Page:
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Attitudes and barriers associated with seasonal influenza vaccination uptake among public health students; a cross-sectional study

Overview of attention for article published in BMC Public Health, September 2018
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About this Attention Score

  • In the top 5% of all research outputs scored by Altmetric
  • High Attention Score compared to outputs of the same age (96th percentile)
  • High Attention Score compared to outputs of the same age and source (99th percentile)

Mentioned by

news
8 news outlets
blogs
1 blog
policy
1 policy source
twitter
9 tweeters
facebook
1 Facebook page

Citations

dimensions_citation
21 Dimensions

Readers on

mendeley
110 Mendeley
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Title
Attitudes and barriers associated with seasonal influenza vaccination uptake among public health students; a cross-sectional study
Published in
BMC Public Health, September 2018
DOI 10.1186/s12889-018-6041-1
Pubmed ID
Authors

Christopher J. Rogers, Kaitlin O. Bahr, Stephanie M. Benjamin

Abstract

Although research has explored influenza vaccination uptake among medical and college students, there is a dearth of research in understanding influenza vaccination uptake and attitudes toward the vaccine among future public health practitioners. Undergraduate public health students represent future public health practitioners who may be a significant educational resource for health information, including the importance of vaccinations. This cross-sectional study utilized survey data from 158 undergraduate public health students attending a large public university in Southern California. The survey assessed public health students' attitudes and beliefs towards the seasonal influenza vaccine and seasonal vaccination rates among this population. Over 88% of respondents reported having been encouraged to receive the seasonal influenza vaccine, while only 43.0% reported receipt. Of the students who reported not receiving the vaccine, 49.4% believed it may give them the flu, 30.4% believed there may be dangerous side effects, and 28.9% believed they were not at risk for contracting the flu. Access to health care practitioners (OR: 3.947, 95% CI [1.308-11.906]) and social encouragement (OR: 3.139, 95% CI [1.447-6.811]) were significantly associated with receipt of the seasonal influenza vaccine. As public health program curriculum includes information about seasonal influenza vaccination and 68% of the sample were seniors soon to be exiting the program with an undergraduate degree in public health education, this low seasonal influenza vaccination rate is disturbing. This study may add to the body of data demonstrating how knowledge of the vaccine does not always guarantee vaccine uptake. Results of the current study suggest that it may be beneficial to provide additional information targeted to public health students, aimed at mediating safety concerns and increasing social pressure to assist in improving vaccine acceptance and rates in this population. Maximizing seasonal influenza vaccination uptake by addressing attitudes, barriers and misperceptions may not only improve vaccination rates among public health students, but also in communities served by these future public health practitioners.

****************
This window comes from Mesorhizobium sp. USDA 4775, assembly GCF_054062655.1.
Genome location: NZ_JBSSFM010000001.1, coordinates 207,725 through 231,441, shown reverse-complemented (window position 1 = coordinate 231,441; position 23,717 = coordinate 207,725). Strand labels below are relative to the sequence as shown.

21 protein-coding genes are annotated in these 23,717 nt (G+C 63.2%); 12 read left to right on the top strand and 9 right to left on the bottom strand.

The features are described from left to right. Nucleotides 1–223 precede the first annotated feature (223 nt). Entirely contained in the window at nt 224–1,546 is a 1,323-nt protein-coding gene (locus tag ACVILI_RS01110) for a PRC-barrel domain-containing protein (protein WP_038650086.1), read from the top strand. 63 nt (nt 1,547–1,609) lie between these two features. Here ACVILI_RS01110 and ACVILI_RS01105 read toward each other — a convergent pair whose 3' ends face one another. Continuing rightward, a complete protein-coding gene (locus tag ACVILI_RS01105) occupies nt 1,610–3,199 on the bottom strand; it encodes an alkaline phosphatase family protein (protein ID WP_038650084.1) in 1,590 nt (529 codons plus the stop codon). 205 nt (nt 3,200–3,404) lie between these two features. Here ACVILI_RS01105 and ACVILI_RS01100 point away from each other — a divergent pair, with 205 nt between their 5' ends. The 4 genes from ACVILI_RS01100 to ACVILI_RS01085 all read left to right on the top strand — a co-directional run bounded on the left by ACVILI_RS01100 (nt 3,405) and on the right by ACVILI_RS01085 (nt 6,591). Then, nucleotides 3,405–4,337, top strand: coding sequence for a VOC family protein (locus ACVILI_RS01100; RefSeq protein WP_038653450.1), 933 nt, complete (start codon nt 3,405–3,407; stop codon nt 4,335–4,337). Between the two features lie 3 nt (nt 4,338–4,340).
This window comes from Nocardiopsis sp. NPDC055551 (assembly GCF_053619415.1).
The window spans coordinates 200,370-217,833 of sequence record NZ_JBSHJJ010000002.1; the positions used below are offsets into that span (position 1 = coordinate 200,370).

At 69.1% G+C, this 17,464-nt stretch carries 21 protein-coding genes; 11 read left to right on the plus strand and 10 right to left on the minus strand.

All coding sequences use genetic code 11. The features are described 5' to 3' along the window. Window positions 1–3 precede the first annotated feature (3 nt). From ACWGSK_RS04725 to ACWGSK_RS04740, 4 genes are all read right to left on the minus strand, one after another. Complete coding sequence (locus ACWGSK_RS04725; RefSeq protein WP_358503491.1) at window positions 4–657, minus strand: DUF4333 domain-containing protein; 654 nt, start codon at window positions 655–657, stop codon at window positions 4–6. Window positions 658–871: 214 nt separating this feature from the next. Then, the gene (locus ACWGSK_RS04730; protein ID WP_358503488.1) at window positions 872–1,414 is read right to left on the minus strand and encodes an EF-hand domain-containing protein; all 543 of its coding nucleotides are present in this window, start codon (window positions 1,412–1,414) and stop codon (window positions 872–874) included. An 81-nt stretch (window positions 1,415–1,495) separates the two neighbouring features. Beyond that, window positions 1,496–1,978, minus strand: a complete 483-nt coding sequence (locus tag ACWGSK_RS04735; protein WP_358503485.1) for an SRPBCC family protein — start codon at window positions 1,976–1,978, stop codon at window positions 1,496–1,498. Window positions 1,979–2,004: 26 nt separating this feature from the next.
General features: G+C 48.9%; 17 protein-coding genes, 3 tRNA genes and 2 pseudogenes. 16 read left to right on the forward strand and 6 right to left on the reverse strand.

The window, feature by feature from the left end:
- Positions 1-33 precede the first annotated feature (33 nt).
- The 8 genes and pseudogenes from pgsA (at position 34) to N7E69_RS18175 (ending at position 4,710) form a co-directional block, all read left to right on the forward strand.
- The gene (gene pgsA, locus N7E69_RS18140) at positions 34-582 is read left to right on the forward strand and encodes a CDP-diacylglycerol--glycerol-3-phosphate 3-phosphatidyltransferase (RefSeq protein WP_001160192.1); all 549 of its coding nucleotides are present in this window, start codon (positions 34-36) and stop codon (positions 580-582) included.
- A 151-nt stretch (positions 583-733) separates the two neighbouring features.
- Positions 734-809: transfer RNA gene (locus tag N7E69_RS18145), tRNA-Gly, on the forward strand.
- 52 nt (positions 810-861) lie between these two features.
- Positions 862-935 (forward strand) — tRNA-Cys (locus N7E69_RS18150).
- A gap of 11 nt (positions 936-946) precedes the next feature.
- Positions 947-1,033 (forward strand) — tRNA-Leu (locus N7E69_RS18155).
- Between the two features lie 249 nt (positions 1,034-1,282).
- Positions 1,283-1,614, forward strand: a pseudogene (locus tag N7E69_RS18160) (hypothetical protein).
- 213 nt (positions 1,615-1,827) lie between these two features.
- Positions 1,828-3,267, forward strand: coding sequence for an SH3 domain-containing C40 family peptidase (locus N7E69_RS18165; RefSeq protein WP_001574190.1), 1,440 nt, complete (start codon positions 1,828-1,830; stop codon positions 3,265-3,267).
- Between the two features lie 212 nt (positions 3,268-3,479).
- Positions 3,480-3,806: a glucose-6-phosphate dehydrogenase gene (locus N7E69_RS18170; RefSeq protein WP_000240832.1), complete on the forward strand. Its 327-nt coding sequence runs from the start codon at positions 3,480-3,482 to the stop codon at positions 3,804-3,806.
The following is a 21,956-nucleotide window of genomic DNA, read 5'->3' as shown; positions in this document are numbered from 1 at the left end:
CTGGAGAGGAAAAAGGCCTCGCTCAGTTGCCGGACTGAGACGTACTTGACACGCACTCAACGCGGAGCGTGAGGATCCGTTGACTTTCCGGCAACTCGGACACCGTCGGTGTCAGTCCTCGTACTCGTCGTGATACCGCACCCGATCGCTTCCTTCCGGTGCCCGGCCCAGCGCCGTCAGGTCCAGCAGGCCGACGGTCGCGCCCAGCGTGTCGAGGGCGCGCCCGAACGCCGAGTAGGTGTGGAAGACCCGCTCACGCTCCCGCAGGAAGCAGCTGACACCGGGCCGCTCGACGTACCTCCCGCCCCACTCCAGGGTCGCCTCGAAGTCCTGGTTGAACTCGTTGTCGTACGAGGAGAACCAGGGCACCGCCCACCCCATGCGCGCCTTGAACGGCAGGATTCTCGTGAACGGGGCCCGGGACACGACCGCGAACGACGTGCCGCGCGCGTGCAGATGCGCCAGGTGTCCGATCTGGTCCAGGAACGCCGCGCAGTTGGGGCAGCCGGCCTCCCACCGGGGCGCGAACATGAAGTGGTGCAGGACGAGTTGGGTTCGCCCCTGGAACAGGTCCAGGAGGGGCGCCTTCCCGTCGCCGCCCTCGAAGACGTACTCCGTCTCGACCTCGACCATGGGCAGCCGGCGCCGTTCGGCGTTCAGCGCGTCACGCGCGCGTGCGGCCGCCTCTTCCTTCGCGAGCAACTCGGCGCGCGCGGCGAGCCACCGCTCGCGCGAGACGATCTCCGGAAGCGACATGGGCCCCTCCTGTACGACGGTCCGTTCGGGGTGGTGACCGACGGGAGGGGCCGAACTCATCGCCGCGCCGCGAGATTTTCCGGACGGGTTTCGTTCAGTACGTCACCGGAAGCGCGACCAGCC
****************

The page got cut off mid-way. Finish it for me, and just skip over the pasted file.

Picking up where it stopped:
Twitter Demographics

The data shown below were collected from the profiles of 9 tweeters who shared this research output. Click here to find out more about how the information was compiled.

Mendeley readers

The data shown below were compiled from readership statistics for 110 Mendeley readers of this research output. Click here to see the associated Mendeley record.

Geographical breakdown

Country Count As %
Unknown 110 100%

Demographic breakdown

Readers by professional status Count As %
Student > Master 22 20%
Student > Bachelor 20 18%
Researcher 8 7%
Other 6 5%
Student > Doctoral Student 6 5%
Other 20 18%
Unknown 28 25%
Readers by discipline Count As %
Medicine and Dentistry 29 26%
Nursing and Health Professions 14 13%
Pharmacology, Toxicology and Pharmaceutical Science 5 5%
Biochemistry, Genetics and Molecular Biology 5 5%
Business, Management and Accounting 3 3%
Other 17 15%
Unknown 37 34%

Attention Score in Context

This research output has an Altmetric Attention Score of 82. This is our high-level measure of the quality and quantity of online attention that it has received. This Attention Score, as well as the ranking and number of research outputs shown below, was calculated when the research output was last mentioned on 06 May 2021.
All research outputs
#319,873
of 17,891,883 outputs
Outputs from BMC Public Health
#263
of 12,055 outputs
Outputs of similar age
#9,115
of 286,805 outputs
Outputs of similar age from BMC Public Health
#1
of 21 outputs
Altmetric has tracked 17,891,883 research outputs across all sources so far. Compared to these this one has done particularly well and is in the 98th percentile: it's in the top 5% of all research outputs ever tracked by Altmetric.
So far Altmetric has tracked 12,055 research outputs from this source. They typically receive a lot more attention than average, with a mean Attention Score of 12.6. This one has done particularly well, scoring higher than 97% of its peers.
Older research outputs will score higher simply because they've had more time to accumulate mentions. To account for age we can compare this Altmetric Attention Score to the 286,805 tracked outputs that were published within six weeks on either side of this one in any source. This one has done particularly well, scoring higher than 96% of its contemporaries.
We're also able to compare this research output to 21 others from the same source and published within six weeks on either side of this one. This one has done particularly well, scoring higher than 99% of its contemporaries.